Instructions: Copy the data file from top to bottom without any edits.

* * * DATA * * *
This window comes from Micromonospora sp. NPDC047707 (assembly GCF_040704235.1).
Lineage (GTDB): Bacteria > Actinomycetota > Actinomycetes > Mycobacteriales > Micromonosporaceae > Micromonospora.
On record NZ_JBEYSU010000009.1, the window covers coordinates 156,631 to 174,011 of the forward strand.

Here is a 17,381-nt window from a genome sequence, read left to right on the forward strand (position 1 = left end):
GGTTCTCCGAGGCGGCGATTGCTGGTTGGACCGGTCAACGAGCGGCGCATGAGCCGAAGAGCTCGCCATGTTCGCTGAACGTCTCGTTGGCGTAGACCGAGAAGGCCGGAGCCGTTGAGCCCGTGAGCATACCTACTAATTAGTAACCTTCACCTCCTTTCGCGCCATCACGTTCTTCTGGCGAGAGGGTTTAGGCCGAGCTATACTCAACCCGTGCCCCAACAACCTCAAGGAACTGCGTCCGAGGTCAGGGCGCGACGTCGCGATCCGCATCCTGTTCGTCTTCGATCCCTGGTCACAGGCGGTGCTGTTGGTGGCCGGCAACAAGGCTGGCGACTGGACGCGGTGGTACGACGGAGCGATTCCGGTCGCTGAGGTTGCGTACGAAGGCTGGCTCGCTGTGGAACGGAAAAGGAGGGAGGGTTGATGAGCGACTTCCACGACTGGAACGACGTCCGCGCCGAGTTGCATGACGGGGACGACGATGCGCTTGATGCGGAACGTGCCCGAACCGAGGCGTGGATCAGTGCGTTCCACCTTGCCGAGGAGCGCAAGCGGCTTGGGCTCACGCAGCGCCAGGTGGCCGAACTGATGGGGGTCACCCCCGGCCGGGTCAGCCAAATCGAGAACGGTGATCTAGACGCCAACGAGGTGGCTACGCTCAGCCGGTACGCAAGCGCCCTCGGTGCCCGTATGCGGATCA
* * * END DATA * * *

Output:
This window comes from Micromonospora sp. NPDC047707 (assembly GCF_040704235.1).
Lineage (GTDB): Bacteria > Actinomycetota > Actinomycetes > Mycobacteriales > Micromonosporaceae > Micromonospora.
On record NZ_JBEYSU010000009.1, the window covers coordinates 156,631 to 174,011 of the forward strand.

Here is a 17,381-nt window from a genome sequence, read left to right on the forward strand (position 1 = left end):
GGTTCTCCGAGGCGGCGATTGCTGGTTGGACCGGTCAACGAGCGGCGCATGAGCCGAAGAGCTCGCCATGTTCGCTGAACGTCTCGTTGGCGTAGACCGAGAAGGCCGGAGCCGTTGAGCCCGTGAGCATACCTACTAATTAGTAACCTTCACCTCCTTTCGCGCCATCACGTTCTTCTGGCGAGAGGGTTTAGGCCGAGCTATACTCAACCCGTGCCCCAACAACCTCAAGGAACTGCGTCCGAGGTCAGGGCGCGACGTCGCGATCCGCATCCTGTTCGTCTTCGATCCCTGGTCACAGGCGGTGCTGTTGGTGGCCGGCAACAAGGCTGGCGACTGGACGCGGTGGTACGACGGAGCGATTCCGGTCGCTGAGGTTGCGTACGAAGGCTGGCTCGCTGTGGAACGGAAAAGGAGGGAGGGTTGATGAGCGACTTCCACGACTGGAACGACGTCCGCGCCGAGTTGCATGACGGGGACGACGATGCGCTTGATGCGGAACGTGCCCGAACCGAGGCGTGGATCAGTGCGTTCCACCTTGCCGAGGAGCGCAAGCGGCTTGGGCTCACGCAGCGCCAGGTGGCCGAACTGATGGGGGTCACCCCCGGCCGGGTCAGCCAAATCGAGAACGGTGATCTAGACGCCAACGAGGTGGCTACGCTCAGCCGGTACGCAAGCGCCCTCGGTGCCCGTATGCGGATCA